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Responding to an inmate escape

There are some key steps correctional officers can take to prepare for a safe and effective response to a prison escape


Law enforcement officers walk along a road while searching for two prison escapees from Clinton Correctional Facility in Dannemora, on Tuesday, June 23, 2015, in Owls Head, N.Y.

AP Photo/Mike Groll

Searching for an escaped felon in either the wilderness or the city presents many challenges and dangers. Regardless of where your correctional facility is located, planning your response ahead of time is key to a safe operation.

Your agency should have an emergency preparedness plan and procedure policy in place. Read it and know it well. However, there are some things individual correctional officers can do to prepare to respond to a prison escape. As a CO, you could be pulled from the dorms to aid with the recapture of an escaped inmate at any time, not only for your prison but also for other institutions.

Here are seven equipment considerations to help you effectively respond to an inmate escape:

1. Emergency preparedness bag

Most of what you will need will already be assigned by your facility or issued at the time of the inmate escape, but there are some additional items you may want to have in your emergency preparedness bag or backpack. First make sure you have a heavy-duty, water-resistant backpack that distributes weight evenly on your shoulders.

2. Food and hydration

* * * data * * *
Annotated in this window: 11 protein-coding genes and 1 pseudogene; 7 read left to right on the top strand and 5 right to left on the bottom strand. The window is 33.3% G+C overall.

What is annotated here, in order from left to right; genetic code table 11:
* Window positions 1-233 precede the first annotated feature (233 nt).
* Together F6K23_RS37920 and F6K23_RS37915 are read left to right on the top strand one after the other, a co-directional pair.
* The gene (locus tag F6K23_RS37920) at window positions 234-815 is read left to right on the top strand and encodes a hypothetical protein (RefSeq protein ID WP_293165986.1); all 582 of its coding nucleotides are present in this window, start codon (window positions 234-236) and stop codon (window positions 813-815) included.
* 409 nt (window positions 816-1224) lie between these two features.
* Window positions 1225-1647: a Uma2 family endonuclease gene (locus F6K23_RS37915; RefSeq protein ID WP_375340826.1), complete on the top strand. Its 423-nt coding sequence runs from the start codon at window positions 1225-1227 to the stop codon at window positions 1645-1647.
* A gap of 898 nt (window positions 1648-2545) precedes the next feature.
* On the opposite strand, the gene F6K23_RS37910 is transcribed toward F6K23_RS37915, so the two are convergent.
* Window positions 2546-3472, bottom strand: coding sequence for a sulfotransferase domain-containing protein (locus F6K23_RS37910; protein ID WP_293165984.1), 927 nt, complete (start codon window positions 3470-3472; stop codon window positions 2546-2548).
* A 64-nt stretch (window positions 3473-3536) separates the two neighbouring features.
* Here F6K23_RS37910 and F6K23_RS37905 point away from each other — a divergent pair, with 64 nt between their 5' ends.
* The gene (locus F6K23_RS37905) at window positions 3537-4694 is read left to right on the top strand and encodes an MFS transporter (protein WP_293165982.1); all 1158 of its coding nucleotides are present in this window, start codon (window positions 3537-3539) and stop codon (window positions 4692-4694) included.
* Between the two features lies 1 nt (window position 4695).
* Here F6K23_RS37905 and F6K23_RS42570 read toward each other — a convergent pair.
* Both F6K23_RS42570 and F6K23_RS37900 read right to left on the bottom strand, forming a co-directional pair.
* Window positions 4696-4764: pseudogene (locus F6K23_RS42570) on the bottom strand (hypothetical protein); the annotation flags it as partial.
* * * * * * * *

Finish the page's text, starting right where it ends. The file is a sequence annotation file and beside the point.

Many times, officers are dropped off at strategic locations and left for hours with infrequent food delivery. Make sure to carry nourishing food such as nuts, trail mix, protein bars and peanut butter. Remember this is a search for an escapee and noise and light discipline is mandatory. You will not be lighting any fires to warm up food. Also don’t light a cigarette, as it will give you away and make you an easy target for the escapee. Don’t forget water or fluids to keep you hydrated. This is very important when you are awake for many hours.

3. Clothing

Pack accordingly for the climate of your response area. Basic items to consider include:

  • Extra socks (a must!).
  • Extra boots if you have room.
  • Duct tape to tape around your boots and pants to keep ticks out in the summer and keep heat in during the winter (many other uses as well).
  • Searches do not stop during the night when mosquitos and other insects can rampant so be sure to carry insect repellant.
  • Extra pants, shirts (long sleeves) and underwear as one or two days can turn into weeks.
  • Rain gear.
  • Cold weather gear.
  • Gloves suitable for weather conditions.
  • Medical gloves in case someone is injured, or you are the one who captures the escapee.
  • Headgear as prescribed by your agency or suitable for weather conditions.

4. Medical equipment

Pack these in your emergency bag:

  • First aid kit.
  • Pain relief products such as ibuprofen.
  • Any prescription medications. Inform your supervisor you have them and what they are for. Also, inform your partner or squad in case something happens to you. EMS will need to know what prescriptions you are taking.

With all the dangers we face in corrections, I believe agencies should issue everyone a dog tag with blood type and medication allergy information.

5. Navigation equipment

Many areas still have no cell phone towers or GPS connections so you may need to revert to “old” navigation methods. Familiarize yourself with maps and compass. Have the following items: